There is another option to consider, and that’s private blockchains, with Hyperledger being one of the most mature and established, but there are others to consider. These protocols offer you many of the features of a public blockchain (decentralized consensus, for example), but control who runs instances, where they run, and the number of instances. Private blockchains are somewhat controversial in the community, as in many opinions they go against the “point,” while others believe that it’s too much like a conventional distributed system to have any point.
Still, the decentralized consensus nature versus the conventional account and access setup is potentially compelling.
With all this aside, what does the Ethereum blockchain consist of? Quite a lot actually, which makes it more complex/interesting, depending on your perspective.
A simple illustration is hard to come by, but I recommend you take a look (and be overwhelmed by) this comprehensive image created by LeeJThomas. The fundamental components to gain an overview, in my mind, are:
- Solidity smart contracts: The ‘magic sauce’ that Ethereum introduced to the world. These allow you to run simple applications attached to the blockchain. Other blockchain protocols have their own smart contract languages; this repository has a good summary.
- The Ethereum Virtual Machine (EVM): The contracts are compiled into bytecode, which the EVM reads and executes. The EVM is sandboxed and isolated from the host machine.
- Swarm and Whisper: Working with the EVM, Whisper provides communication channels between applications running on the network (called DApps), and Swarm provides storage for the application code and any data written by an application.
- Integration tools: There are a handful of widely adopted tools for handling migration and deployment of smart contracts. Due to the complete immutability of transactions and contracts, you can’t update a contract once you have deployed it. There are a variety of techniques to work around this limitation, but an interesting aspect of blockchain programming is that there’s much more impetus to get it right the first time around.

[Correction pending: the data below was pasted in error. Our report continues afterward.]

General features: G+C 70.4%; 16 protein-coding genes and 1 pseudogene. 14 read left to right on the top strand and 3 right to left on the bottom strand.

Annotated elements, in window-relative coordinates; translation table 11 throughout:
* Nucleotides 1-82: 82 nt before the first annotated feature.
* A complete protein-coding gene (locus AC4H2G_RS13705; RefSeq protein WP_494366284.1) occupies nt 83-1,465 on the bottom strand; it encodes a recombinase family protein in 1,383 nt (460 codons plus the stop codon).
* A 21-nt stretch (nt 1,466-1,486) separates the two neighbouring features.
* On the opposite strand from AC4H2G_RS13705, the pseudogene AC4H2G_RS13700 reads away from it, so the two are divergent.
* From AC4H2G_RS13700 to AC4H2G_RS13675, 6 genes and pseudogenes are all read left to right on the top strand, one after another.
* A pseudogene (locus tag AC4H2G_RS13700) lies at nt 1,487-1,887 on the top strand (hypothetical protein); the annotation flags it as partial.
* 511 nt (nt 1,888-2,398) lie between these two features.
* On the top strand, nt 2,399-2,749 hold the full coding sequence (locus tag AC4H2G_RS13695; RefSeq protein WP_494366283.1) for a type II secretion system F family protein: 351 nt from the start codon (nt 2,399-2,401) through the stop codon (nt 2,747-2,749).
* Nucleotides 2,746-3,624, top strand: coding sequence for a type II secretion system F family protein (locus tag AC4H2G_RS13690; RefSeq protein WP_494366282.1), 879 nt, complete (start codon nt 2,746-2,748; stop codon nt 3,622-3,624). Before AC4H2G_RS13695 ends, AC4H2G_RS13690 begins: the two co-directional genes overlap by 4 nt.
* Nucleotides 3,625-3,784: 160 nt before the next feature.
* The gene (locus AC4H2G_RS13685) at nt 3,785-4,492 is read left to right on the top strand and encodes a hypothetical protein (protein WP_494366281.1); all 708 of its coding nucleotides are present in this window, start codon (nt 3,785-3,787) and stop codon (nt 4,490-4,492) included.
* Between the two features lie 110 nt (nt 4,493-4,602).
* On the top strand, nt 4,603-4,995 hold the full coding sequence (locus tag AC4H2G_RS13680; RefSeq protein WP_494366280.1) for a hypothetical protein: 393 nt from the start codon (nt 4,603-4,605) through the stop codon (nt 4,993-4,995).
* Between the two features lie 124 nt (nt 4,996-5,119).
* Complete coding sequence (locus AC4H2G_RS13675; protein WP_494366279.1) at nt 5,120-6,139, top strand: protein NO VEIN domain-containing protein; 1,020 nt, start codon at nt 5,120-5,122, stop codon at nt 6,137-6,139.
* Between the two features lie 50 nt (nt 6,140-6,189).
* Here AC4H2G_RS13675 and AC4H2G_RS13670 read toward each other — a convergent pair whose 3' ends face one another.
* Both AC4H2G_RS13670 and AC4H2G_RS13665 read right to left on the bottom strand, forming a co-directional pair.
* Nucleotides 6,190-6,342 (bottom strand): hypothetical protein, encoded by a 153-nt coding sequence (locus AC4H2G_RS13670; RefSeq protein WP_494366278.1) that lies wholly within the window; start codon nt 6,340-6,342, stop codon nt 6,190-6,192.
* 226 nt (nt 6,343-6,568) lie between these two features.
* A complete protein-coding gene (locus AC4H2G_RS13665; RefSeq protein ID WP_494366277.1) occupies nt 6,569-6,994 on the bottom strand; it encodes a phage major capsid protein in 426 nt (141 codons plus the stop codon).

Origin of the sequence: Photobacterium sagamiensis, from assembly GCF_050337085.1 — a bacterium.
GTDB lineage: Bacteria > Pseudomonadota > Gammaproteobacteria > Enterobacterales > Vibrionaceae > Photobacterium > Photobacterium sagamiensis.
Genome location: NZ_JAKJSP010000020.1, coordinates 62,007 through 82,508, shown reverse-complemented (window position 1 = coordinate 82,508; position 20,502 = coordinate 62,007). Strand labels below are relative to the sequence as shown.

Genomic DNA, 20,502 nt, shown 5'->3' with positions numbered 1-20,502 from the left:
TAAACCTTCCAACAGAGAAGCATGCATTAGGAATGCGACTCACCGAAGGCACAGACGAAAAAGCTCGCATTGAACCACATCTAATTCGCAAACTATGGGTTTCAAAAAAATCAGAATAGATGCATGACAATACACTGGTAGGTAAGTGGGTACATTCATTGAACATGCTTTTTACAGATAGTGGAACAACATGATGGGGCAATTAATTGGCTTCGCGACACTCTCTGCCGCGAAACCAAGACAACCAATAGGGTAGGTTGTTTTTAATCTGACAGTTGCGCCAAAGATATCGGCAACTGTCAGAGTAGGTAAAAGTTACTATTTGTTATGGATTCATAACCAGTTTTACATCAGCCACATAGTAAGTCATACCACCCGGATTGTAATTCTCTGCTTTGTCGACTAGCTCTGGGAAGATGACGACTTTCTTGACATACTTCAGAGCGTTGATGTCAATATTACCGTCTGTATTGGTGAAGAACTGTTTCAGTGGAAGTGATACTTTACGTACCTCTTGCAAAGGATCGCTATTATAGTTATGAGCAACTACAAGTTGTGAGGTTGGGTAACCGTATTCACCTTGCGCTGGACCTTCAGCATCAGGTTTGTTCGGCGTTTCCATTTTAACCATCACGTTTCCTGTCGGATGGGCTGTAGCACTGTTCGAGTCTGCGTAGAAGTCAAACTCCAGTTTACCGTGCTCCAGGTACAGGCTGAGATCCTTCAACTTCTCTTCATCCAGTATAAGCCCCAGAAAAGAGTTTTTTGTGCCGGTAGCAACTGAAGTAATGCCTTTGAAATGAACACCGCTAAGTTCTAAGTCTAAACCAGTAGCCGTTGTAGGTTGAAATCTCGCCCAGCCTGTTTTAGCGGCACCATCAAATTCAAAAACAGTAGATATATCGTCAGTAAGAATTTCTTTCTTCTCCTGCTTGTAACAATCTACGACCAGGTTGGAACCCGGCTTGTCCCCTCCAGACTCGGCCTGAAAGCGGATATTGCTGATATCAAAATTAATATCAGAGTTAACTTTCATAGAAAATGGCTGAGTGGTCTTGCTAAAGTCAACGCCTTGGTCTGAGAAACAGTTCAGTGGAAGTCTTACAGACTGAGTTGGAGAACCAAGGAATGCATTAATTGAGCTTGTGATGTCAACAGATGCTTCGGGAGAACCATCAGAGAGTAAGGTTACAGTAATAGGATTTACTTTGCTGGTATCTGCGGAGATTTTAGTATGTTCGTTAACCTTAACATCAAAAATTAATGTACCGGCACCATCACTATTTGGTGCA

Another interesting aspect of Ethereum and other blockchains is how you pay for access. Every smart contract deployed to the main Ethereum network consumes “gas” when it runs, again showing that efficiency and “getting it right are paramount.
You can think of this cost as somewhat equivalent to paying for services on your cloud host of choice. It’s hard to make a comparable cost comparison, but while cloud providers don’t always encourage efficient usage, the blockchain does; your code directly relates to cost.
To gain gas, you need ether, the token of the Ethereum network, which you can buy or trade from others, or you provide computing resources (mining) to the network and gain ether for doing so.
What Does Blockchain Mean to Developers?
This post was a brief and broad introduction to the blockchain, and I promised to say why developers should care about it.
Some fans and critics say that the blockchain space right now is like the nascent internet days in the late ’90s. Everyone is competing for a half-baked, over-hyped idea that few understand, think is needed, or think is possible. Anyone who is old enough to remember the dot-com bubble burst of the late ’90s may remember the number of promising and dumb ideas that failed, leaving in their wake a mixture of much better ideas, or ideas that managed to survive and define the modern internet.
Time will tell if the same happens with blockchain, and thankfully we are slowly filtering the noise of the ICO madness of late 2017 in time to readdress some of the original ideals of blockchain. These ideals were that too much power and influence lay in the hands of too few, and by decentralizing as much as possible, we create the internet that everyone envisioned in the first place.
Again, some critics say that some blockchain protocols and networks are way more centralized than they allude to and that it’s already too late.
But hey, if some of the ideas in this article encouraged you to try to work on something different, then find a project that interests you and get involve. These are early days, and everyone can still play a part.
Thanks to Júlio Santos for reviewing this post for me.